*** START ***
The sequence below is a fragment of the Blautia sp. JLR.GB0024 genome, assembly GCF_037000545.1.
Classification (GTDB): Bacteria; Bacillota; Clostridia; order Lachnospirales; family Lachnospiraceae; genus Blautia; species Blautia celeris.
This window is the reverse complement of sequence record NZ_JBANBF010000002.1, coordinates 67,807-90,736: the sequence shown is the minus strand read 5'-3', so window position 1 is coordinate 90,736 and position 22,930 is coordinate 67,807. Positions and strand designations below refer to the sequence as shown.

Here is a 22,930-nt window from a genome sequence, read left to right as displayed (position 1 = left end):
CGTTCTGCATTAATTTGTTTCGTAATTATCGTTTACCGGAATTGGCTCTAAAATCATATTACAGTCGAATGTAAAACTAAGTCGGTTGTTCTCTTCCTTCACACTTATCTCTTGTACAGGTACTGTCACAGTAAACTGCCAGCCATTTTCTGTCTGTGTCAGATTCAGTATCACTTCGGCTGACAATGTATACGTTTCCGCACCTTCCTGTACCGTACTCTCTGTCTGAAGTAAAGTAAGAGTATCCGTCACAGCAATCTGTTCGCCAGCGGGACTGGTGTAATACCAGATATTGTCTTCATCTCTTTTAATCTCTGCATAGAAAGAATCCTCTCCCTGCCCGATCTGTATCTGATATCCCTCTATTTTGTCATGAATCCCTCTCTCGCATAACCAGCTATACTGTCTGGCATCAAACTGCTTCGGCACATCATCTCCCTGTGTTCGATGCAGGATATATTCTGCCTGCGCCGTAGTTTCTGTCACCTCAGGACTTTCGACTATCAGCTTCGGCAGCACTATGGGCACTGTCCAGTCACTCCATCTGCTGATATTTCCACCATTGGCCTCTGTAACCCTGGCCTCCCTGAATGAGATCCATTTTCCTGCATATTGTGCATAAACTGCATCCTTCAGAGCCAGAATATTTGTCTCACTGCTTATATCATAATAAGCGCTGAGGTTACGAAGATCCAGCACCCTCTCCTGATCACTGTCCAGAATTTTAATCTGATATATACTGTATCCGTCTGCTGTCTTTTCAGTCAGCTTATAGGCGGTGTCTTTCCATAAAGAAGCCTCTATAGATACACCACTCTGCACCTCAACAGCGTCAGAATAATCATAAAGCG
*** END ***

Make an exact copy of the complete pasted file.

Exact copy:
The sequence below is a fragment of the Blautia sp. JLR.GB0024 genome, assembly GCF_037000545.1.
Classification (GTDB): Bacteria; Bacillota; Clostridia; order Lachnospirales; family Lachnospiraceae; genus Blautia; species Blautia celeris.
This window is the reverse complement of sequence record NZ_JBANBF010000002.1, coordinates 67,807-90,736: the sequence shown is the minus strand read 5'-3', so window position 1 is coordinate 90,736 and position 22,930 is coordinate 67,807. Positions and strand designations below refer to the sequence as shown.

Here is a 22,930-nt window from a genome sequence, read left to right as displayed (position 1 = left end):
CGTTCTGCATTAATTTGTTTCGTAATTATCGTTTACCGGAATTGGCTCTAAAATCATATTACAGTCGAATGTAAAACTAAGTCGGTTGTTCTCTTCCTTCACACTTATCTCTTGTACAGGTACTGTCACAGTAAACTGCCAGCCATTTTCTGTCTGTGTCAGATTCAGTATCACTTCGGCTGACAATGTATACGTTTCCGCACCTTCCTGTACCGTACTCTCTGTCTGAAGTAAAGTAAGAGTATCCGTCACAGCAATCTGTTCGCCAGCGGGACTGGTGTAATACCAGATATTGTCTTCATCTCTTTTAATCTCTGCATAGAAAGAATCCTCTCCCTGCCCGATCTGTATCTGATATCCCTCTATTTTGTCATGAATCCCTCTCTCGCATAACCAGCTATACTGTCTGGCATCAAACTGCTTCGGCACATCATCTCCCTGTGTTCGATGCAGGATATATTCTGCCTGCGCCGTAGTTTCTGTCACCTCAGGACTTTCGACTATCAGCTTCGGCAGCACTATGGGCACTGTCCAGTCACTCCATCTGCTGATATTTCCACCATTGGCCTCTGTAACCCTGGCCTCCCTGAATGAGATCCATTTTCCTGCATATTGTGCATAAACTGCATCCTTCAGAGCCAGAATATTTGTCTCACTGCTTATATCATAATAAGCGCTGAGGTTACGAAGATCCAGCACCCTCTCCTGATCACTGTCCAGAATTTTAATCTGATATATACTGTATCCGTCTGCTGTCTTTTCAGTCAGCTTATAGGCGGTGTCTTTCCATAAAGAAGCCTCTATAGATACACCACTCTGCACCTCAACAGCGTCAGAATAATCATAAAGCG